Distributed Proofreaders has posted the last of the 24 volumes of Wilson’s Tales of the Borders and of Scotland: Historical, Traditionary, and Imaginative. The original 66 stories were collected by John MacKay Wilson (1804-1835). He began publishing them weekly in 1834 as editor of the “Berwick Advertisor.” His unexpected death at age 31 the following year left a widow with an inadequate income. The executors of the estate and friends of the family then gathered a further 233 tales, which were published for her support. Alexander Leighton, one of the major contributors of stories, published the collection in the 24-volume set which is now complete at Project Gutenberg.
The short stories of these collections paint vivid pictures of life in the Borders — deaths and marriages, shipwrecks and celebrations, the ordinary and extra-ordinary events in the lives of people living on the edge of both Scotland and England. These details and more about the tales and the editors of the collections can be found at The Wilson’s Tales Project.
Hundreds of Distributed Proofreaders volunteers collaborated for over ten years to ensure the wide availability of these delightful and historical tales. The first volume was posted in February of 2004, and the last in September of 2014. There were several challenges facing the DP team in their effort to accurately render the tales as the editors intended. In addition to period spelling and grammar, the tales are full of words from the local dialect and dialogue modified to help the reader hear the border speech patterns. These contribute significantly both to the charm and the historicity of the tales, but also caused thousands of words in each volume to fail traditional spell-checkers and to need verification, sometimes with research. Congratulations to the Distributed Proofreaders team, who have continued the work of Mr. Wilson to preserve these stories for future generations to enjoy.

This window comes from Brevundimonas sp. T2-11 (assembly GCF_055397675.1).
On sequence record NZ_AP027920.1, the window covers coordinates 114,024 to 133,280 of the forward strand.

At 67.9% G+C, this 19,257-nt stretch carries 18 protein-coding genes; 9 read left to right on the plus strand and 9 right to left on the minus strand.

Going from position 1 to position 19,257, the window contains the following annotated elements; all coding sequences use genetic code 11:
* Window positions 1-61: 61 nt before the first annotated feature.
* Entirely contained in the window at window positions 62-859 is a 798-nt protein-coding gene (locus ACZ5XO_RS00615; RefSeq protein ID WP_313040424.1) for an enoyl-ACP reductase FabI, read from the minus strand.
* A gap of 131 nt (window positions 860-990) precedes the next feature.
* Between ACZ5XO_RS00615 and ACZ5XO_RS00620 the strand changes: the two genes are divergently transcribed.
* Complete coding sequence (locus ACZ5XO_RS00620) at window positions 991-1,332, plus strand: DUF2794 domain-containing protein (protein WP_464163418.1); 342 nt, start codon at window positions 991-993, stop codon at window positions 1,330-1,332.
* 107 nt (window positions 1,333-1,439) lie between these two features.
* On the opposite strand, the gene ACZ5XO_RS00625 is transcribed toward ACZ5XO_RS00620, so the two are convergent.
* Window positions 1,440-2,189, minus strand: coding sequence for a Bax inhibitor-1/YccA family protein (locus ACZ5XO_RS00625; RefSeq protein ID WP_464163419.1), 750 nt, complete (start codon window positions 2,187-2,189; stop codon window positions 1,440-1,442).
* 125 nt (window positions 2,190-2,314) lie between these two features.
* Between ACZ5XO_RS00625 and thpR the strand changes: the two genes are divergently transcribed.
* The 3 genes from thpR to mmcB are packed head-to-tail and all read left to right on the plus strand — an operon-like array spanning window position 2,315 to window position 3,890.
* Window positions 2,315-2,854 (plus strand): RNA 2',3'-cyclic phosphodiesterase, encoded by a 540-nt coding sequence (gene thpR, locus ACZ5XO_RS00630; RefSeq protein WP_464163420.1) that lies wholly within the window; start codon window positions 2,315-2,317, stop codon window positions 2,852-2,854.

This post was contributed by a DP volunteer who worked on Wilson’s Tales.
Thank you so much for the insight into how and why the collection began.